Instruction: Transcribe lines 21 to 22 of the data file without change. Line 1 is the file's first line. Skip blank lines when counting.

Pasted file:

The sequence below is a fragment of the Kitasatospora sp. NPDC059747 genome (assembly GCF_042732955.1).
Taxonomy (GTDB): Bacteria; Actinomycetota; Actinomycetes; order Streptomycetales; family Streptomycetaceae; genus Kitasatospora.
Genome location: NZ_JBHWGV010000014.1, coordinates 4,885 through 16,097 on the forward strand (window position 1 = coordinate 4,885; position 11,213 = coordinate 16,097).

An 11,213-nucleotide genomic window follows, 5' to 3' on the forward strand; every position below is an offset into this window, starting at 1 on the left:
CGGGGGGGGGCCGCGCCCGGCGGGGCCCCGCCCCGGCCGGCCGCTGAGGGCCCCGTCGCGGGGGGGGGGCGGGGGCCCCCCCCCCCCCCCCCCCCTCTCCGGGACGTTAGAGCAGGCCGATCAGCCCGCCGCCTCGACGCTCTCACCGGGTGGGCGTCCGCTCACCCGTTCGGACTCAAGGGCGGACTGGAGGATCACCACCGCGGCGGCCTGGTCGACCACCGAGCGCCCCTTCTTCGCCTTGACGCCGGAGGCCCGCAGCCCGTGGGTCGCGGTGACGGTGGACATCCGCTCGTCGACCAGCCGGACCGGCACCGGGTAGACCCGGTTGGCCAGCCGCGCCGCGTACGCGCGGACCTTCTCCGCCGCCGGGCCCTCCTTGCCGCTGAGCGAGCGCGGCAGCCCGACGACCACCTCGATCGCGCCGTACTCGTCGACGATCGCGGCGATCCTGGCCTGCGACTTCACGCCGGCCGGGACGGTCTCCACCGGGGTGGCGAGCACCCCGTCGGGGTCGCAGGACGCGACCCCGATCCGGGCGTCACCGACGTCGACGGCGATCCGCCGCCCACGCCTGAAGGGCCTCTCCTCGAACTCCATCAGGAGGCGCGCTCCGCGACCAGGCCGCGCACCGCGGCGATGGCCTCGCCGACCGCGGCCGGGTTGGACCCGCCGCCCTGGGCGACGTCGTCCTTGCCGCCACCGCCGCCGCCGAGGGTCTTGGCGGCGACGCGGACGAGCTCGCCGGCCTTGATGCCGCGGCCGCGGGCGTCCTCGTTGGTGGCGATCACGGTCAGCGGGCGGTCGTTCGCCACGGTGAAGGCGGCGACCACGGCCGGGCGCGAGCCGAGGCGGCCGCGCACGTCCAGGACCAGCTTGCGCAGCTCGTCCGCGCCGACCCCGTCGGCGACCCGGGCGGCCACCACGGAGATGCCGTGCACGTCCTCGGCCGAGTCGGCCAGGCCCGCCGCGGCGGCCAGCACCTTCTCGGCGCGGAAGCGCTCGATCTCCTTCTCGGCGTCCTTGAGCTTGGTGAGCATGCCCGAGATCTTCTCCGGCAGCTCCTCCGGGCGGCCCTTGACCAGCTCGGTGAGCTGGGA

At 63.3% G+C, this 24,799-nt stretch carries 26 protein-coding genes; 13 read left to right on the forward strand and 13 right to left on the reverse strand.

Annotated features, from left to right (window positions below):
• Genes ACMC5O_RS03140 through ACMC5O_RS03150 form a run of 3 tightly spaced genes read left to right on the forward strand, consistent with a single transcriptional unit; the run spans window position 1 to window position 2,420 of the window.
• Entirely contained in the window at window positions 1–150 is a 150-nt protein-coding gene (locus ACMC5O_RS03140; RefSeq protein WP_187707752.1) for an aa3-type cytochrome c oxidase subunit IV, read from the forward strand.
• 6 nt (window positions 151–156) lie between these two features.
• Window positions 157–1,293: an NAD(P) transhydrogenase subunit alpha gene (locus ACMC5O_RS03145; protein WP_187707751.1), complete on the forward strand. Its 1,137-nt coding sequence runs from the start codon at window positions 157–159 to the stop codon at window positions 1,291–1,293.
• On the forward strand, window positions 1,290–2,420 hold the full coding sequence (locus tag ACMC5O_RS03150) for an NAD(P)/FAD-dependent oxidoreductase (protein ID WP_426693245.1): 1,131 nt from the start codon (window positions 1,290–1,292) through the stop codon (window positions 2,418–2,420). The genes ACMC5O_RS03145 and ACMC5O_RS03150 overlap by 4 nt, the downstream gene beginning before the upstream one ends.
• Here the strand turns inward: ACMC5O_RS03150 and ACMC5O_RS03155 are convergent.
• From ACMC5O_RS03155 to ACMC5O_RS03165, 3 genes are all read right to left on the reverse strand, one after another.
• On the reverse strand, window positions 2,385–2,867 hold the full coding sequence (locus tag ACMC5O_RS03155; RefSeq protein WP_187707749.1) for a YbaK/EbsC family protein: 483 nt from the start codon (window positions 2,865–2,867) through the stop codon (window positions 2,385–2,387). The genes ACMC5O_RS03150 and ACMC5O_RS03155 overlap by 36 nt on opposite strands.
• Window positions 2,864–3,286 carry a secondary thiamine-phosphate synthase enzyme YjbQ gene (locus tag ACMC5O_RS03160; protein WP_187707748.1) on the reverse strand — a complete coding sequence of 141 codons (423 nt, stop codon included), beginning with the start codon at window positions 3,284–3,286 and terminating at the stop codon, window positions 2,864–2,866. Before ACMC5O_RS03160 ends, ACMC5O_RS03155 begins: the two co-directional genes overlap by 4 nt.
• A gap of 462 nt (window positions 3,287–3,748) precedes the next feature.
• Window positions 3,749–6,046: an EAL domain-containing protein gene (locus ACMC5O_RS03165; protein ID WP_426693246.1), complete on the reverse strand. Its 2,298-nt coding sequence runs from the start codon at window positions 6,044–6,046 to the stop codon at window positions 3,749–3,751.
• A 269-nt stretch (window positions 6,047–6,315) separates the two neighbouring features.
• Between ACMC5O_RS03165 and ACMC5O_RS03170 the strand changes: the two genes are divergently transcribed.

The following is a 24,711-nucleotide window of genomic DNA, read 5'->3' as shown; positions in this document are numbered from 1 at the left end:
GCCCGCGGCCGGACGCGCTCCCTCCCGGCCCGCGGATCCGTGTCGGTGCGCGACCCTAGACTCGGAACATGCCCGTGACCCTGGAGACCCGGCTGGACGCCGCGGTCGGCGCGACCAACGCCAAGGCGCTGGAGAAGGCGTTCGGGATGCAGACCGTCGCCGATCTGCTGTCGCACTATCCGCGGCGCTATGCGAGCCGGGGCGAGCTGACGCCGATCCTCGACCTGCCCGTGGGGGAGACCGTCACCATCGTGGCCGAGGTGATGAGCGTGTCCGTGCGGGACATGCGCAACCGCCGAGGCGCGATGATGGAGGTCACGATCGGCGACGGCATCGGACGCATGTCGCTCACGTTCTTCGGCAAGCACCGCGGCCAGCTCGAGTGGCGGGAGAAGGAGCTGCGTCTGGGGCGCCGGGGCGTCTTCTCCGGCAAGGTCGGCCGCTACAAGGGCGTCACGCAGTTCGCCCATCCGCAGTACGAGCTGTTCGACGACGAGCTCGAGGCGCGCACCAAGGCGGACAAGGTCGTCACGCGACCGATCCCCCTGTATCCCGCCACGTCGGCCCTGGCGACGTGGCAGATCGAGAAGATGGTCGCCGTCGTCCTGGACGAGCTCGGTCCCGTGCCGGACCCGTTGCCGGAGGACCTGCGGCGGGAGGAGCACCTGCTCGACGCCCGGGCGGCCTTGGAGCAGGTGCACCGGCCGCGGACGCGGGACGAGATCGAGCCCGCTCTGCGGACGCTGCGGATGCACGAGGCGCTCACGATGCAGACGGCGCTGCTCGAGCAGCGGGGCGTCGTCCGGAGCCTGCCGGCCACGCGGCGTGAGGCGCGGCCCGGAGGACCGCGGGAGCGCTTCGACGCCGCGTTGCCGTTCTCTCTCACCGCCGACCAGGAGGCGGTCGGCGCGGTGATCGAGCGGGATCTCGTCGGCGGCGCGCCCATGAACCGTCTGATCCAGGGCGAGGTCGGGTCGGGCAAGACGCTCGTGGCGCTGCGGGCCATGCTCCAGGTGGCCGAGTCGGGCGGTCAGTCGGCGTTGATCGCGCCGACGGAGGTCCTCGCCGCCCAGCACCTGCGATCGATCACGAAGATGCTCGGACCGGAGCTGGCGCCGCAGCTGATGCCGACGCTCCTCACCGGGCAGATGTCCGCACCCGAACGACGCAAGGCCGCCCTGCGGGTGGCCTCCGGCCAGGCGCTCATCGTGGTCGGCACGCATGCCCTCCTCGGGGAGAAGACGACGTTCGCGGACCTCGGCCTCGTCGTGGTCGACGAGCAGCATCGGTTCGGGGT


The following is a 24,711-nucleotide window of genomic DNA, read 5'->3' as shown; positions in this document are numbered from 1 at the left end:
GCCCGCGGCCGGACGCGCTCCCTCCCGGCCCGCGGATCCGTGTCGGTGCGCGACCCTAGACTCGGAACATGCCCGTGACCCTGGAGACCCGGCTGGACGCCGCGGTCGGCGCGACCAACGCCAAGGCGCTGGAGAAGGCGTTCGGGATGCAGACCGTCGCCGATCTGCTGTCGCACTATCCGCGGCGCTATGCGAGCCGGGGCGAGCTGACGCCGATCCTCGACCTGCCCGTGGGGGAGACCGTCACCATCGTGGCCGAGGTGATGAGCGTGTCCGTGCGGGACATGCGCAACCGCCGAGGCGCGATGATGGAGGTCACGATCGGCGACGGCATCGGACGCATGTCGCTCACGTTCTTCGGCAAGCACCGCGGCCAGCTCGAGTGGCGGGAGAAGGAGCTGCGTCTGGGGCGCCGGGGCGTCTTCTCCGGCAAGGTCGGCCGCTACAAGGGCGTCACGCAGTTCGCCCATCCGCAGTACGAGCTGTTCGACGACGAGCTCGAGGCGCGCACCAAGGCGGACAAGGTCGTCACGCGACCGATCCCCCTGTATCCCGCCACGTCGGCCCTGGCGACGTGGCAGATCGAGAAGATGGTCGCCGTCGTCCTGGACGAGCTCGGTCCCGTGCCGGACCCGTTGCCGGAGGACCTGCGGCGGGAGGAGCACCTGCTCGACGCCCGGGCGGCCTTGGAGCAGGTGCACCGGCCGCGGACGCGGGACGAGATCGAGCCCGCTCTGCGGACGCTGCGGATGCACGAGGCGCTCACGATGCAGACGGCGCTGCTCGAGCAGCGGGGCGTCGTCCGGAGCCTGCCGGCCACGCGGCGTGAGGCGCGGCCCGGAGGACCGCGGGAGCGCTTCGACGCCGCGTTGCCGTTCTCTCTCACCGCCGACCAGGAGGCGGTCGGCGCGGTGATCGAGCGGGATCTCGTCGGCGGCGCGCCCATGAACCGTCTGATCCAGGGCGAGGTCGGGTCGGGCAAGACGCTCGTGGCGCTGCGGGCCATGCTCCAGGTGGCCGAGTCGGGCGGTCAGTCGGCGTTGATCGCGCCGACGGAGGTCCTCGCCGCCCAGCACCTGCGATCGATCACGAAGATGCTCGGACCGGAGCTGGCGCCGCAGCTGATGCCGACGCTCCTCACCGGGCAGATGTCCGCACCCGAACGACGCAAGGCCGCCCTGCGGGTGGCCTCCGGCCAGGCGCTCATCGTGGTCGGCACGCATGCCCTCCTCGGGGAGAAGACGACGTTCGCGGACCTCGGCCTCGTCGTGGTCGACGAGCAGCATCGGTTCGGGGT